Ali, Ms Sabina Franze and Malik M. Rashid consulting in Conference room of the Avari International hotel to inaugurate The
Asian Media Barometer Pakistan.
03 jul 2009
What to do for media in Honduras?
Dessi Damianova and Margriet Zoethout, Free Voice
We land with my colleague Margriet at the airport of Tegucigalpa (the capital of Honduras) on the evening of June 18th with
a feeling of huge relief. After 4 days of intensive talks with media and journalists in Guatemala and El Salvador and after
a strongly turbulent flight we are happy to have a small rest. We need to spend time thinking of what kind of regional program
for media and journalists in the region would be most appropriate (and most feasible) to develop and with which organizations
to do that. We hope to find more answers in Honduras.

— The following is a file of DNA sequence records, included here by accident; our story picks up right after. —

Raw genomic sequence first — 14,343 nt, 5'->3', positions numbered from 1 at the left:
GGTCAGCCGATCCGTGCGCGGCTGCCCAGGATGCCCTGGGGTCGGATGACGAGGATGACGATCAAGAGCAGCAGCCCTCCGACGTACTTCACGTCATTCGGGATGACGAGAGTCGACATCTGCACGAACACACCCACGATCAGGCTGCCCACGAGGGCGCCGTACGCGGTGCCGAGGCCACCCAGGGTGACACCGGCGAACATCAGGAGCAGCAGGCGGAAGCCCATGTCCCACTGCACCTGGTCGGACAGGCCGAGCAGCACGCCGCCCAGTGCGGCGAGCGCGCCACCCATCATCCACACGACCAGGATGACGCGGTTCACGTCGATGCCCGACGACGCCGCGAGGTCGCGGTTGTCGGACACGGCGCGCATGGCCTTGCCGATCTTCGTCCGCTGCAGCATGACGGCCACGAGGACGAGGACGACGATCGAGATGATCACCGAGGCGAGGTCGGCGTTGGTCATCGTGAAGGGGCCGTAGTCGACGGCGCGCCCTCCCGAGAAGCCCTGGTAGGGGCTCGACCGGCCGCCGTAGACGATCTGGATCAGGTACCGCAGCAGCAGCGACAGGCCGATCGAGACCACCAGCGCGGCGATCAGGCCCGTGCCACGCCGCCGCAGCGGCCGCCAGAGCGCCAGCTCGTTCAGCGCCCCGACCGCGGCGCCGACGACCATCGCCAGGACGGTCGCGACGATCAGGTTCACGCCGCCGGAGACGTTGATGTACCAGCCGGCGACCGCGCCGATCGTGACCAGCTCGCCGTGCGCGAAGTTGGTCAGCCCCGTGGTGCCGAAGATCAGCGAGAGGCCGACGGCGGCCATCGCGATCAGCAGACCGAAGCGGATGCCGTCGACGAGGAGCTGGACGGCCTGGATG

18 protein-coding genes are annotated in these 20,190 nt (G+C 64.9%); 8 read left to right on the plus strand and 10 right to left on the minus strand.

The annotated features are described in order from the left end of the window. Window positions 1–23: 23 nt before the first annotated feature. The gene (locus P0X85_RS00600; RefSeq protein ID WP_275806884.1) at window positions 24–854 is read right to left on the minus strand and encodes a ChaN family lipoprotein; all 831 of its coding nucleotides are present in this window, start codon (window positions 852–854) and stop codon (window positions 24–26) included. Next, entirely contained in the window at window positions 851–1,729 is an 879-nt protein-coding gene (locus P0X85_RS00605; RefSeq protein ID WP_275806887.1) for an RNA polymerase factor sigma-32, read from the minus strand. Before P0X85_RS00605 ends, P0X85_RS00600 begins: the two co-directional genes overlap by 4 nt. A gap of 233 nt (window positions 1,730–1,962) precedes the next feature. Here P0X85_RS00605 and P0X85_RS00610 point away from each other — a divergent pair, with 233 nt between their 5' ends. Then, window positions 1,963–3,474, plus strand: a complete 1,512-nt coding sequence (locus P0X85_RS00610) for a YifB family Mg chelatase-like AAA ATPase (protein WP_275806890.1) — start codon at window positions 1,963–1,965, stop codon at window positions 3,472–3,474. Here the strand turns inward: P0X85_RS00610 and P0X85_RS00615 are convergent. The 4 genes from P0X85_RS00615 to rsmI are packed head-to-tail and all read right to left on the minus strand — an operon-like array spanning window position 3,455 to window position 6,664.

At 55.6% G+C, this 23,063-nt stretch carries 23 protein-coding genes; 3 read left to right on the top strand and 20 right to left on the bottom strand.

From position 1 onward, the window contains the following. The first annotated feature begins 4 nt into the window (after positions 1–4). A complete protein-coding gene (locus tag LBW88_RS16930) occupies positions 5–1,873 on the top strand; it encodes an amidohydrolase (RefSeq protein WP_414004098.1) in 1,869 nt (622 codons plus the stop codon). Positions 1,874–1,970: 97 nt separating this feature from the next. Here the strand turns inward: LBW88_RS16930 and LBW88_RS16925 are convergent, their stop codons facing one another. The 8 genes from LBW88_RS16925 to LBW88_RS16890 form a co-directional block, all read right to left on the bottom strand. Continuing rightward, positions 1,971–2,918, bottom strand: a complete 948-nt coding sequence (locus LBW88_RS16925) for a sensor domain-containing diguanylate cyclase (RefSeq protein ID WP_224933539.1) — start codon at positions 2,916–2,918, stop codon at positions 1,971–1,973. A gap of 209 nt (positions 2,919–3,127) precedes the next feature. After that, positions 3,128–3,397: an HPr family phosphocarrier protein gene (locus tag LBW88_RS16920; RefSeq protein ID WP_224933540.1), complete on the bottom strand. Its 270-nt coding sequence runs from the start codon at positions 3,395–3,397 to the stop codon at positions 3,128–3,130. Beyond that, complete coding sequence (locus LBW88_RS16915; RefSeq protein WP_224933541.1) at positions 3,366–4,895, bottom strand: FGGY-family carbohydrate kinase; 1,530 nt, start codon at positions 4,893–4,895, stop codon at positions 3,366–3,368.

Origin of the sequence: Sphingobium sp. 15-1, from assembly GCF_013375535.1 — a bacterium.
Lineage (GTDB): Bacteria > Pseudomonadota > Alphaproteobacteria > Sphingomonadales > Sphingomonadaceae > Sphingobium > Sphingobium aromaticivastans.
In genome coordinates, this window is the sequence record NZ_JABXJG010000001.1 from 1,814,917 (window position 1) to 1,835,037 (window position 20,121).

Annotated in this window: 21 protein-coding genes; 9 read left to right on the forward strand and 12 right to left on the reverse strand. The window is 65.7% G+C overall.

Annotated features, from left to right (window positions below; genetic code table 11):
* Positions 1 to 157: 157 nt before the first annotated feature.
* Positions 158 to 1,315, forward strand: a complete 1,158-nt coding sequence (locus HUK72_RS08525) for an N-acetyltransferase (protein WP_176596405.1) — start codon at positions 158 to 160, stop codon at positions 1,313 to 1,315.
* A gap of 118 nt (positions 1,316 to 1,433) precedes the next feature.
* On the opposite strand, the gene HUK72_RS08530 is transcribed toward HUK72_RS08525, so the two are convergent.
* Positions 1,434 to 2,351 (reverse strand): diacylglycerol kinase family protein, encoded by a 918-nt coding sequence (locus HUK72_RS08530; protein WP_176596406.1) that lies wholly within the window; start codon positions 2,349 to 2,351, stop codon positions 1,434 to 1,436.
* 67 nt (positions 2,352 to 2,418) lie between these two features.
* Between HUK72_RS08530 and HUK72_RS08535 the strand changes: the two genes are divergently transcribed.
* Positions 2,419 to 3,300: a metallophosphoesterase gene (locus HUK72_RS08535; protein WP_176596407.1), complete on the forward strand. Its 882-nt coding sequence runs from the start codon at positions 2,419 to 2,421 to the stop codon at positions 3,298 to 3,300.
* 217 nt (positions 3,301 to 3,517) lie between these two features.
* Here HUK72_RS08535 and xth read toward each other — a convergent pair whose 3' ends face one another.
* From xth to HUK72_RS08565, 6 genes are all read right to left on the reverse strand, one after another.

Our consultant tried a number of times to organize as many meetings as possible. It turned out to be almost impossible to
talk to media and journalists these days, as they were all nervous and tense about the coming referendum on “Cuarta
Urna”, or the “Forth Ballot Box”. “People are indeed tense, especially media and journalists as they
do not know what will happen if the referendum approves the president’s plans, maybe all media will be nationalized”,
says Humberto Quíroz, director of C-Libre, an organization that promotes freedom of expression and access to information in
Honduras. According to him some of the gaping problems of journalism in Honduras at the moment are the low quality and the
lack of ethical standards. “Many media look for sensationalism, journalists are not motivated and there is a high degree
of self-censorship”, adds a lawyer of C-Libre, who trains journalists how to apply better the existing legislation on
access to information and how to use it for investigative reporting.